Local 15 also cites: the NRC's Regulations on Privacy, 75 Fed. Reg. No. 181, 57335 (Sept. 20, 2010), which allows for disclosure of records regarding grievances, arbitrations, and appeals; the NRC's website, which refers to arbitrations; and the NEI's approval of a Building Trades National Drug and Alcohol Testing Program for New Nuclear Construction, which provides that parties to a CBA should use the CBA's dispute resolution procedure. None of these sources address procedures for unescorted access decisions. They are, therefore, entirely inapposite.
For the foregoing reasons, the court finds that the Amended Access Regulations prohibit arbitration of unescorted access decisions.
II. The Amended Access Regulations' Bar on Arbitral Review of Unescorted Access Decisions Is Retroactively Applicable As Exelon correctly argues, the Amended Access Regulations' prohibition on arbitral
review of unescorted access decisions applies retroactively. Because the change in the access-denial procedure is a procedural one, it applies to cases where, as here, the access termination occurred before the effective date but the arbitration would take place after that date. As a general rule, "a court is to apply the law in effect at the time it renders its decision, unless doing so would result in manifest injustice or there is statutory direction or legislative history to the contrary." Landgraf v. USI Film Products, 511 U.S. 244, 264 (1994) (quotation and citation omitted). If the amended regulation "attaches new legal consequences to prior events, such that, if the party had known of the statute, it would have had an effect on the party's choice of behavior," the amendment has retroactive effect and may not be applied to a pending case. Thomas & Betts Corp. v. Panduit Corp., 108 F. Supp. 2d 976, 985 (N.D. Ill. 2000). If not, the law at the time the decision is made applies. Id.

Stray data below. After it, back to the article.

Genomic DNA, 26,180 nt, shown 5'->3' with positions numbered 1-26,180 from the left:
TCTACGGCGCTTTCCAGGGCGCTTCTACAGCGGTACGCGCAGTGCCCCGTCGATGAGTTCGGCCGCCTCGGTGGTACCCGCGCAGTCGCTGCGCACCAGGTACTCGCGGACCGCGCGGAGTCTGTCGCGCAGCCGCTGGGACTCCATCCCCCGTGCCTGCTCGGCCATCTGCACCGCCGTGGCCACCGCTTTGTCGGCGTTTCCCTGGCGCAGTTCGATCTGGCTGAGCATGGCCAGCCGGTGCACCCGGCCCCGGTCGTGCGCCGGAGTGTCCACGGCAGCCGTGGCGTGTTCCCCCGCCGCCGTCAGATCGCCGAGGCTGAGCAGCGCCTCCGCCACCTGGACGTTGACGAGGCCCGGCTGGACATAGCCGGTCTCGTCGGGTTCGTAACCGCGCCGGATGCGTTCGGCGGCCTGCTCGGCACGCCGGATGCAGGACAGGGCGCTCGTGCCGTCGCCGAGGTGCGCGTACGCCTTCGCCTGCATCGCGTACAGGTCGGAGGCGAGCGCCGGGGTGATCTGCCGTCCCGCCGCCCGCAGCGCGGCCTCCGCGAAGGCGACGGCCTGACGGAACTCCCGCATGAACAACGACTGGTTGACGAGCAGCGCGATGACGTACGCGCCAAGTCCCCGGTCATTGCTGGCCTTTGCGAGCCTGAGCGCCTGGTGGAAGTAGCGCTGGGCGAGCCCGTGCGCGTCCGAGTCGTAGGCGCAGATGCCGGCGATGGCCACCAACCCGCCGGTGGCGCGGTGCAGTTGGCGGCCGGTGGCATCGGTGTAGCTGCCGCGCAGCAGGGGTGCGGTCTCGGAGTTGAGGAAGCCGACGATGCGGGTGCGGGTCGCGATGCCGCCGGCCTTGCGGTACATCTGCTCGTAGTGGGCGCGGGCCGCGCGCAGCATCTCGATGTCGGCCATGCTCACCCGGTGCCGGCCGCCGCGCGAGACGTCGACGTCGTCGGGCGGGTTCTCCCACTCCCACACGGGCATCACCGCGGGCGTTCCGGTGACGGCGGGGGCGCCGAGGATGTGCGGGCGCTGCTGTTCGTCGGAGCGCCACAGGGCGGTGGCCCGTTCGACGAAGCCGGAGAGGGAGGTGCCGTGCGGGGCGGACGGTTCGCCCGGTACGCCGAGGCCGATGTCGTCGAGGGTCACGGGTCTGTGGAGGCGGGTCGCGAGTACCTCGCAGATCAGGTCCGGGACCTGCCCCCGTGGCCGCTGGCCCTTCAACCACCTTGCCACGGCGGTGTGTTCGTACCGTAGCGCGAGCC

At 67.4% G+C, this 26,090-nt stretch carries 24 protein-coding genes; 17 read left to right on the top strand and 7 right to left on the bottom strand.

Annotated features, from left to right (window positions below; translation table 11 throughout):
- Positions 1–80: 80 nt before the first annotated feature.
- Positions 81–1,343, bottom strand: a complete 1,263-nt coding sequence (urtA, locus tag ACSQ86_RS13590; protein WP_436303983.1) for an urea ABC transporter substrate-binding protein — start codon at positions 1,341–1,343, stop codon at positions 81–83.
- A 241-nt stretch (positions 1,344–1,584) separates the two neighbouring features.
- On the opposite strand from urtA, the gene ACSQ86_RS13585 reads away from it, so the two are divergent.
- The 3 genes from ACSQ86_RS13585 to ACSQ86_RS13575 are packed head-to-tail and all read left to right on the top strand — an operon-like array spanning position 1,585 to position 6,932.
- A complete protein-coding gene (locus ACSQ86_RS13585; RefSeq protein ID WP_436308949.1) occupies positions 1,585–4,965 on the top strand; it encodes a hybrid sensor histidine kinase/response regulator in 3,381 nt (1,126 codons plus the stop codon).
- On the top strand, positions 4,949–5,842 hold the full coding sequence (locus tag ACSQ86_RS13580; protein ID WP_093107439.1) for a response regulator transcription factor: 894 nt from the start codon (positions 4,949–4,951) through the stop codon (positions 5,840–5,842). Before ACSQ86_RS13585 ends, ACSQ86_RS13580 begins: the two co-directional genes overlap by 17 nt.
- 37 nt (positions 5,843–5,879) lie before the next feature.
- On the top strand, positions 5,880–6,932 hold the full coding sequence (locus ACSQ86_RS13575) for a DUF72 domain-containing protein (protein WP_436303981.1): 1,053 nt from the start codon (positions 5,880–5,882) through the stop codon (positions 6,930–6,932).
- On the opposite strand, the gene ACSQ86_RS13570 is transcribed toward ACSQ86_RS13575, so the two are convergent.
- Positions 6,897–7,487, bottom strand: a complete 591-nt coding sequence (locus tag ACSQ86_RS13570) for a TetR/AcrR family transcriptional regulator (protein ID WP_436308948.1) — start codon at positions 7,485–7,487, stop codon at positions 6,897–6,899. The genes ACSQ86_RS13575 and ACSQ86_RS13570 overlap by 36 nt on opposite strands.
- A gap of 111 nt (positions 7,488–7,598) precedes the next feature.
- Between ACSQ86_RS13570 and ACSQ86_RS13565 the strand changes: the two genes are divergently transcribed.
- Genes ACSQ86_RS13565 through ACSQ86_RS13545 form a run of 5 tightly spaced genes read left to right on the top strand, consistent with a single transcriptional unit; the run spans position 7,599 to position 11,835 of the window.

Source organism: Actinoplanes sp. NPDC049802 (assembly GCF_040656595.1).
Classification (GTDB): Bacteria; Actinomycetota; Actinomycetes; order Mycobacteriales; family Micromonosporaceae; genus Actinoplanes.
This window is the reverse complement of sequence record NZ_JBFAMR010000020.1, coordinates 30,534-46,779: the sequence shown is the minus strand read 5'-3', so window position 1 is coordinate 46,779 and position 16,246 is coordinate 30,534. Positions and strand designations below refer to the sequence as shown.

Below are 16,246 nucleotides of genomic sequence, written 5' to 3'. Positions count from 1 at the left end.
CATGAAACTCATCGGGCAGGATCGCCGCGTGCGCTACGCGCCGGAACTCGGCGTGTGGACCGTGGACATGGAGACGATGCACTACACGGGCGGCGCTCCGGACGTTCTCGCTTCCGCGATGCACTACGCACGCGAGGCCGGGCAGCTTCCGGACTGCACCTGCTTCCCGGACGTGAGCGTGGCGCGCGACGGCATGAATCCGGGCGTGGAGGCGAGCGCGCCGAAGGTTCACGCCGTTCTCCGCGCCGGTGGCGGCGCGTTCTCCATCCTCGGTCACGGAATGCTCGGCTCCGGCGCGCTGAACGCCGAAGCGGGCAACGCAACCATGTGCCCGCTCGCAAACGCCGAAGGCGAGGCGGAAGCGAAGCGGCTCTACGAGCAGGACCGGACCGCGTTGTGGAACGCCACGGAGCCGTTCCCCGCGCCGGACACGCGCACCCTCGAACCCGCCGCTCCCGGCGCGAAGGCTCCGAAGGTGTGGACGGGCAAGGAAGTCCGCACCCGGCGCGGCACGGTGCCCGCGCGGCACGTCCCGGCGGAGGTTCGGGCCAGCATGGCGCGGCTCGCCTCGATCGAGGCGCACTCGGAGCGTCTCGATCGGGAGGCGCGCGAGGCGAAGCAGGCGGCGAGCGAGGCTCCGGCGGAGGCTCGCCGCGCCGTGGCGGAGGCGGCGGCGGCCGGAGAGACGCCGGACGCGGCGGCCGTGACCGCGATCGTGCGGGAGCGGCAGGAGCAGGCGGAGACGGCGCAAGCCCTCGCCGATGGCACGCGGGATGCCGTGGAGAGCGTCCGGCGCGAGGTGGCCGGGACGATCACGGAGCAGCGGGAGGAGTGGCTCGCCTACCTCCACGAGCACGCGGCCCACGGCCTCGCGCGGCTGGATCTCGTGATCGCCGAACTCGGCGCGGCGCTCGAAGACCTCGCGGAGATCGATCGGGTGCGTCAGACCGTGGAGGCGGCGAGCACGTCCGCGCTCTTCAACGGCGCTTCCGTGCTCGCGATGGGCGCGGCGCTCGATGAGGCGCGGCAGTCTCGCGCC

Local 15 argues that because prohibiting arbitration deprives Exelon's employees of their contractual rights under the CBA and their statutory rights under the Federal Arbitration Act, it constitutes a substantive change. But Local 15 does not explain why it would have acted differently had it known of the change, or why the change attached new legal consequences to previous events. Id. The amendment does not increase Local 15's liability, impose new duties on its previous actions, or deprive an individual who was denied access of any rights. See Thomas & Betts, 108 F. Supp. 2d at 985. It is, rather, a purely procedural change that addresses conduct after an individual requests review of an unescorted access decision. Therefore, the Amended Access Regulation bars all arbitral review of unescorted access decisions after the compliance date of March 31, 2010, even if the case arose before that date.